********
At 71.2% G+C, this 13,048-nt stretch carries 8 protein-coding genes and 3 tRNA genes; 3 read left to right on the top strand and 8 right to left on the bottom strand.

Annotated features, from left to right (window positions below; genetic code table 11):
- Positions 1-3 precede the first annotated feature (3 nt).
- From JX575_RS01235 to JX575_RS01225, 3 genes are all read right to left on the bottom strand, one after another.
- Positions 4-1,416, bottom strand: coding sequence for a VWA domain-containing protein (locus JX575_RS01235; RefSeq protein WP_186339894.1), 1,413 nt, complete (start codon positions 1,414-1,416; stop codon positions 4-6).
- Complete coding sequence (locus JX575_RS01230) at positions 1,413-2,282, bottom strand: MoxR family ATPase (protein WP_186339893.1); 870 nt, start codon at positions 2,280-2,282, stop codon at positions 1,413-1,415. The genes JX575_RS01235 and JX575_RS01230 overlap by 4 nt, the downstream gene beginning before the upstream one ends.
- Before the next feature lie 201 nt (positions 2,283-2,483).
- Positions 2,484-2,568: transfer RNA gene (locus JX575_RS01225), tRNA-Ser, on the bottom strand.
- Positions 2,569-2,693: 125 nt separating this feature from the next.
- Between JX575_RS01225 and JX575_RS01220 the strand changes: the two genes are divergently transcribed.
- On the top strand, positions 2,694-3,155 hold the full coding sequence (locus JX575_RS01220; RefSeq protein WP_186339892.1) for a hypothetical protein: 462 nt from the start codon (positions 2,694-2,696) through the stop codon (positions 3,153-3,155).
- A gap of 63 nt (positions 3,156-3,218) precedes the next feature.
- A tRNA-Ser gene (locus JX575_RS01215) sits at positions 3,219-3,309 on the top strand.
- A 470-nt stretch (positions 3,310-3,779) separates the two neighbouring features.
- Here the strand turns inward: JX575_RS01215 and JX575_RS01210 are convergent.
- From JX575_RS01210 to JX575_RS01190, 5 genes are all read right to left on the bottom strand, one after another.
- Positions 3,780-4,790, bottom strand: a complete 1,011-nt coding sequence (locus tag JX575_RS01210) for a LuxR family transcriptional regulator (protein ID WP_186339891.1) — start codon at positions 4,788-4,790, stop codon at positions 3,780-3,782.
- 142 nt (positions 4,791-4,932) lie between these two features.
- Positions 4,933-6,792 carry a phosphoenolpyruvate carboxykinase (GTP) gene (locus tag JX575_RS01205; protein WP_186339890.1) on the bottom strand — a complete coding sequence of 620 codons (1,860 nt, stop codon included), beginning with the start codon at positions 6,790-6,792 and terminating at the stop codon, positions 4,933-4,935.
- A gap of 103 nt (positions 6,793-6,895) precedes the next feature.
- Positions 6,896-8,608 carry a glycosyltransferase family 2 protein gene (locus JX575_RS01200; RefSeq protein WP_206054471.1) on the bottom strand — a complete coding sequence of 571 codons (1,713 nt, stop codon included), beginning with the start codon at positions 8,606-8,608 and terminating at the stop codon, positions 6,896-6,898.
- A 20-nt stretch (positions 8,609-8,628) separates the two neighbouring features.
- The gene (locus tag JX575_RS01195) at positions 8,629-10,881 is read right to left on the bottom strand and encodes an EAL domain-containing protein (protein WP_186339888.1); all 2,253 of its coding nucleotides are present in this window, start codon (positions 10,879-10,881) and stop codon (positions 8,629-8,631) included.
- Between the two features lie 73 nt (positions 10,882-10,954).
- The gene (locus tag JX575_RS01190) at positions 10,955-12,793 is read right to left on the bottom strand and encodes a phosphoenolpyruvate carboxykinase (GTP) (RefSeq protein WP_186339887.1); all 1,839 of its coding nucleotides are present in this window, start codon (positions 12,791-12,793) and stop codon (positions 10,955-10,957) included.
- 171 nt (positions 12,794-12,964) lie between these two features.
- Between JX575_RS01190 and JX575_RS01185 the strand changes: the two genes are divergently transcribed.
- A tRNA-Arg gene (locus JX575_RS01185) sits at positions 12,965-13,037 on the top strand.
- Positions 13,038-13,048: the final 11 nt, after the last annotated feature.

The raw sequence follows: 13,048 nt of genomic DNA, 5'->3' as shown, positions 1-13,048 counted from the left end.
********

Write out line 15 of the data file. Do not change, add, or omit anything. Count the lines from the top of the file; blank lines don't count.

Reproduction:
- Here the strand turns inward: JX575_RS01215 and JX575_RS01210 are convergent.